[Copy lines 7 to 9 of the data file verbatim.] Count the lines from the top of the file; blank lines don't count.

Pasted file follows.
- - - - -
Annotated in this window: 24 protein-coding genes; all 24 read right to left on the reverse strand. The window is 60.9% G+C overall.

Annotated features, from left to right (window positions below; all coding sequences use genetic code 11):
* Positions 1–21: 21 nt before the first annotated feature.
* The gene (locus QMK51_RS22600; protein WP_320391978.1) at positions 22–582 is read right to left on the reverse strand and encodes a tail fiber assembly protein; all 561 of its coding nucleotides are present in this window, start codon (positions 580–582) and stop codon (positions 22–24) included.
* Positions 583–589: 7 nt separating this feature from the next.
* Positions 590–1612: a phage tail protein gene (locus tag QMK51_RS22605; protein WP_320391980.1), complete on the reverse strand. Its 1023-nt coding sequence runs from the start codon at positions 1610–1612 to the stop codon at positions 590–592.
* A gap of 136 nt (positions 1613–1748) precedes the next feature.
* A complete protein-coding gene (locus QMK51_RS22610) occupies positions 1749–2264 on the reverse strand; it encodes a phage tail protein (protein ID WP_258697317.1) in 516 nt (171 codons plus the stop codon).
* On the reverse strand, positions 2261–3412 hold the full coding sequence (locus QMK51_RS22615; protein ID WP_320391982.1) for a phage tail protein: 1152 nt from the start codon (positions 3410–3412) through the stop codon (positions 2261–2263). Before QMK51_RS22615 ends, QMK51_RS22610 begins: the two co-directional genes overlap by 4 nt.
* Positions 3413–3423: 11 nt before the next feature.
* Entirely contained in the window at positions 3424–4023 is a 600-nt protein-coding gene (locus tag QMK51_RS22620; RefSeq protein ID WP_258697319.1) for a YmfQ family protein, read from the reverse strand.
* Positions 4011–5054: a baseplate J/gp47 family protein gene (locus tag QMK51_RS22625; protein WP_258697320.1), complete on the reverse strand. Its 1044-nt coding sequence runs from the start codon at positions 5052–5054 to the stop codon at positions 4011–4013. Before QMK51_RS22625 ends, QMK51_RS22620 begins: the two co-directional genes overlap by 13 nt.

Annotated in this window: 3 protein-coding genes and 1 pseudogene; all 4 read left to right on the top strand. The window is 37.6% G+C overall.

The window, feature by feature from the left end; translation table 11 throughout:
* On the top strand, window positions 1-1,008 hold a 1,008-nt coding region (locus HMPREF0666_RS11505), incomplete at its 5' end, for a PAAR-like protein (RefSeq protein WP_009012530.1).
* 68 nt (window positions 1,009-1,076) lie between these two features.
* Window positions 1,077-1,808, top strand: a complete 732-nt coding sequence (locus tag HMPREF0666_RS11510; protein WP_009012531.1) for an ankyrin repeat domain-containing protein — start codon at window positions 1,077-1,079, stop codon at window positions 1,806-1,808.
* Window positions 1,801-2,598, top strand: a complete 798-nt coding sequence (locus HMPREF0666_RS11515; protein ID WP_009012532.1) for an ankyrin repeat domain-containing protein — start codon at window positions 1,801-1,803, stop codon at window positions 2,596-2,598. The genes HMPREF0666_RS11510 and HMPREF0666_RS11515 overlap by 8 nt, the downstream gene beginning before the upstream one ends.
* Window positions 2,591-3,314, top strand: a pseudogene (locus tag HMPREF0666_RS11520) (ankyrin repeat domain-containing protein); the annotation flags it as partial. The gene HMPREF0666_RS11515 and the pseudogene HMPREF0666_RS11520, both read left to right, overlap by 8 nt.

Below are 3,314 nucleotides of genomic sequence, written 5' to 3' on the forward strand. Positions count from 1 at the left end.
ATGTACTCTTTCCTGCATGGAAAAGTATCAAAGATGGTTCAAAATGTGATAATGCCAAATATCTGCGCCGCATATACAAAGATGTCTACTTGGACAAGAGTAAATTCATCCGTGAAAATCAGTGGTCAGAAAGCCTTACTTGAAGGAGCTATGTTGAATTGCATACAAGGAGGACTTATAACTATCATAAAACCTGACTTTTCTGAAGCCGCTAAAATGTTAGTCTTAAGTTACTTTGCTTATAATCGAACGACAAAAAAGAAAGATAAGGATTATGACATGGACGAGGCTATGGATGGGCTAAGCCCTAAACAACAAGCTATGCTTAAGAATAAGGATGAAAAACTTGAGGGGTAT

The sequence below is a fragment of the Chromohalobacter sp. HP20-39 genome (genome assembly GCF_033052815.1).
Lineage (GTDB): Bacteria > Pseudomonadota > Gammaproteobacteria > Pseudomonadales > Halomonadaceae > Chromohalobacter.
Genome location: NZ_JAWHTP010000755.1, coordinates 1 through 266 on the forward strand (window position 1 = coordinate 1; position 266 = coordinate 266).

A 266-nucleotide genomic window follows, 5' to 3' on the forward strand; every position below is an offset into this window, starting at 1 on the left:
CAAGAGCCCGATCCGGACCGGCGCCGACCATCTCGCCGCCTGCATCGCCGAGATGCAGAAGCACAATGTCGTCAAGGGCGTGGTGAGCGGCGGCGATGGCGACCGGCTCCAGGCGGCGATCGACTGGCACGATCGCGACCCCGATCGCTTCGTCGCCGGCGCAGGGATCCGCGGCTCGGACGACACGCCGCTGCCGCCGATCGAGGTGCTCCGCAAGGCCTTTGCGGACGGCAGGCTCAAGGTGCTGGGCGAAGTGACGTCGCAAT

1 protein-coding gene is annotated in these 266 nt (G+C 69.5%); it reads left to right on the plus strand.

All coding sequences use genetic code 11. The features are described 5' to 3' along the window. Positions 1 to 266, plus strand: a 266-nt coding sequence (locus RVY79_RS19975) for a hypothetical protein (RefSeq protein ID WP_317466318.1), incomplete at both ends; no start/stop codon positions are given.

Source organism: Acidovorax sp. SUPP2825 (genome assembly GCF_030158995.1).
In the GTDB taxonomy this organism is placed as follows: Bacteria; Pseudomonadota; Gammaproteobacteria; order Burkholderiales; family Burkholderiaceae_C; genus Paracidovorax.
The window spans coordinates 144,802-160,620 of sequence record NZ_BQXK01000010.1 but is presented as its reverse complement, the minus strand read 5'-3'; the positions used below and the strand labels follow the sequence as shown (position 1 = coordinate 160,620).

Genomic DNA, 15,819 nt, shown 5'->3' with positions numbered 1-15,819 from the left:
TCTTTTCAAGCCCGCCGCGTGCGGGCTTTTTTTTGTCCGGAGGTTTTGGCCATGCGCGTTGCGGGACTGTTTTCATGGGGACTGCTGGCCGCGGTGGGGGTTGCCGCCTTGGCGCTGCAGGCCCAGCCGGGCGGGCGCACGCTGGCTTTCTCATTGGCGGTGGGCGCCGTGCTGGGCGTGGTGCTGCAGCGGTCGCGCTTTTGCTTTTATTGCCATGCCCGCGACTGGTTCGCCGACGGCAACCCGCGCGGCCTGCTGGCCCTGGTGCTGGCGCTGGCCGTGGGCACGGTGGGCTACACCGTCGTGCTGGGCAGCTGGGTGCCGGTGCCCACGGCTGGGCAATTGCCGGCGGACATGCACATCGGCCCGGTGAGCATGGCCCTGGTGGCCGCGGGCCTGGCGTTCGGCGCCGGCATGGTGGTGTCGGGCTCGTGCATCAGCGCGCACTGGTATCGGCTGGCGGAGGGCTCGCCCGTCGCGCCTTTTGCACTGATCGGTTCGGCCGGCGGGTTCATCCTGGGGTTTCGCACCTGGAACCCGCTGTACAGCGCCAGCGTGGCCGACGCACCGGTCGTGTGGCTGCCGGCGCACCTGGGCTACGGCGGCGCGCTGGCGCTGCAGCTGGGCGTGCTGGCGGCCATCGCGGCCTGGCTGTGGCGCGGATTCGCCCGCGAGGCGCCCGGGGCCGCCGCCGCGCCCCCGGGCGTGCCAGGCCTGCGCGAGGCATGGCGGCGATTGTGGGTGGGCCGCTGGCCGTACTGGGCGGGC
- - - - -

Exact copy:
* A gap of 136 nt (positions 1613–1748) precedes the next feature.
* A complete protein-coding gene (locus QMK51_RS22610) occupies positions 1749–2264 on the reverse strand; it encodes a phage tail protein (protein ID WP_258697317.1) in 516 nt (171 codons plus the stop codon).
* On the reverse strand, positions 2261–3412 hold the full coding sequence (locus QMK51_RS22615; protein ID WP_320391982.1) for a phage tail protein: 1152 nt from the start codon (positions 3410–3412) through the stop codon (positions 2261–2263). Before QMK51_RS22615 ends, QMK51_RS22610 begins: the two co-directional genes overlap by 4 nt.